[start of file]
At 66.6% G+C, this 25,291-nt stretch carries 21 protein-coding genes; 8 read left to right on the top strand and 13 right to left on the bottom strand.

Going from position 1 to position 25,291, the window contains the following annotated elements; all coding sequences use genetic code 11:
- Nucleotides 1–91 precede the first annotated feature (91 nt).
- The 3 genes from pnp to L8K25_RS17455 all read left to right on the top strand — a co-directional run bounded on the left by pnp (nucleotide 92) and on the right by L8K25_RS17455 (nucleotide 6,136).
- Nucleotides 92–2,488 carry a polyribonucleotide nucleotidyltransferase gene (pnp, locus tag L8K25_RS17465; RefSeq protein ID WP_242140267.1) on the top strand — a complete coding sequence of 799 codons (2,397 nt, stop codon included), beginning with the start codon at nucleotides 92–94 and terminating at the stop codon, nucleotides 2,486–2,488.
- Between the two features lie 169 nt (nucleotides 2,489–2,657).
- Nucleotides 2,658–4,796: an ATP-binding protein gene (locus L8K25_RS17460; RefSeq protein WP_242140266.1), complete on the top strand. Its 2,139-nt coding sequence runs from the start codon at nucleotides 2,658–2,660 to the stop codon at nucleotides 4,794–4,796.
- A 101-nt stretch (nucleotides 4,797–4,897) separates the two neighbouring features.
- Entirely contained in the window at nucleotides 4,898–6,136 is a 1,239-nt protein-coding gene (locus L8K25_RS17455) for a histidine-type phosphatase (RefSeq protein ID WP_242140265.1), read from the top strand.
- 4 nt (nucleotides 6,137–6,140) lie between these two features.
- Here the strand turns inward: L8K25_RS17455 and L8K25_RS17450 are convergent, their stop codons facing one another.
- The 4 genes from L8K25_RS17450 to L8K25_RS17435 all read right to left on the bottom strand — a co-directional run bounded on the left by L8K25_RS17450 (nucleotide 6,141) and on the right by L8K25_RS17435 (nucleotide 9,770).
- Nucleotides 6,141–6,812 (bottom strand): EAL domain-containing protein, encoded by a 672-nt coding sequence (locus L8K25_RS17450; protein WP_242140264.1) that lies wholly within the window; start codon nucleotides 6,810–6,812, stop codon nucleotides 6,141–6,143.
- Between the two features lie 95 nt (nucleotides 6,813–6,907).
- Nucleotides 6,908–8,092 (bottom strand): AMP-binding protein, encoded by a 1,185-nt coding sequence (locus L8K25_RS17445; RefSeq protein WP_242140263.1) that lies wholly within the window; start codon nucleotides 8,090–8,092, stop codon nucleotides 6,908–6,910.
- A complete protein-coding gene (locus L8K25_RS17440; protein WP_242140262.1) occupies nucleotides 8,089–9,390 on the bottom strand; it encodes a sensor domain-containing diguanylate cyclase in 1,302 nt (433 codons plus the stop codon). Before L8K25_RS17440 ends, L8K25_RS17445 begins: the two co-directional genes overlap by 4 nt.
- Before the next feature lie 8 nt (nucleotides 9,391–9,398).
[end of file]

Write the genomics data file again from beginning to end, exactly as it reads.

At 66.6% G+C, this 25,291-nt stretch carries 21 protein-coding genes; 8 read left to right on the top strand and 13 right to left on the bottom strand.

Going from position 1 to position 25,291, the window contains the following annotated elements; all coding sequences use genetic code 11:
- Nucleotides 1–91 precede the first annotated feature (91 nt).
- The 3 genes from pnp to L8K25_RS17455 all read left to right on the top strand — a co-directional run bounded on the left by pnp (nucleotide 92) and on the right by L8K25_RS17455 (nucleotide 6,136).
- Nucleotides 92–2,488 carry a polyribonucleotide nucleotidyltransferase gene (pnp, locus tag L8K25_RS17465; RefSeq protein ID WP_242140267.1) on the top strand — a complete coding sequence of 799 codons (2,397 nt, stop codon included), beginning with the start codon at nucleotides 92–94 and terminating at the stop codon, nucleotides 2,486–2,488.
- Between the two features lie 169 nt (nucleotides 2,489–2,657).
- Nucleotides 2,658–4,796: an ATP-binding protein gene (locus L8K25_RS17460; RefSeq protein WP_242140266.1), complete on the top strand. Its 2,139-nt coding sequence runs from the start codon at nucleotides 2,658–2,660 to the stop codon at nucleotides 4,794–4,796.
- A 101-nt stretch (nucleotides 4,797–4,897) separates the two neighbouring features.
- Entirely contained in the window at nucleotides 4,898–6,136 is a 1,239-nt protein-coding gene (locus L8K25_RS17455) for a histidine-type phosphatase (RefSeq protein ID WP_242140265.1), read from the top strand.
- 4 nt (nucleotides 6,137–6,140) lie between these two features.
- Here the strand turns inward: L8K25_RS17455 and L8K25_RS17450 are convergent, their stop codons facing one another.
- The 4 genes from L8K25_RS17450 to L8K25_RS17435 all read right to left on the bottom strand — a co-directional run bounded on the left by L8K25_RS17450 (nucleotide 6,141) and on the right by L8K25_RS17435 (nucleotide 9,770).
- Nucleotides 6,141–6,812 (bottom strand): EAL domain-containing protein, encoded by a 672-nt coding sequence (locus L8K25_RS17450; protein WP_242140264.1) that lies wholly within the window; start codon nucleotides 6,810–6,812, stop codon nucleotides 6,141–6,143.
- Between the two features lie 95 nt (nucleotides 6,813–6,907).
- Nucleotides 6,908–8,092 (bottom strand): AMP-binding protein, encoded by a 1,185-nt coding sequence (locus L8K25_RS17445; RefSeq protein WP_242140263.1) that lies wholly within the window; start codon nucleotides 8,090–8,092, stop codon nucleotides 6,908–6,910.
- A complete protein-coding gene (locus L8K25_RS17440; protein WP_242140262.1) occupies nucleotides 8,089–9,390 on the bottom strand; it encodes a sensor domain-containing diguanylate cyclase in 1,302 nt (433 codons plus the stop codon). Before L8K25_RS17440 ends, L8K25_RS17445 begins: the two co-directional genes overlap by 4 nt.
- Before the next feature lie 8 nt (nucleotides 9,391–9,398).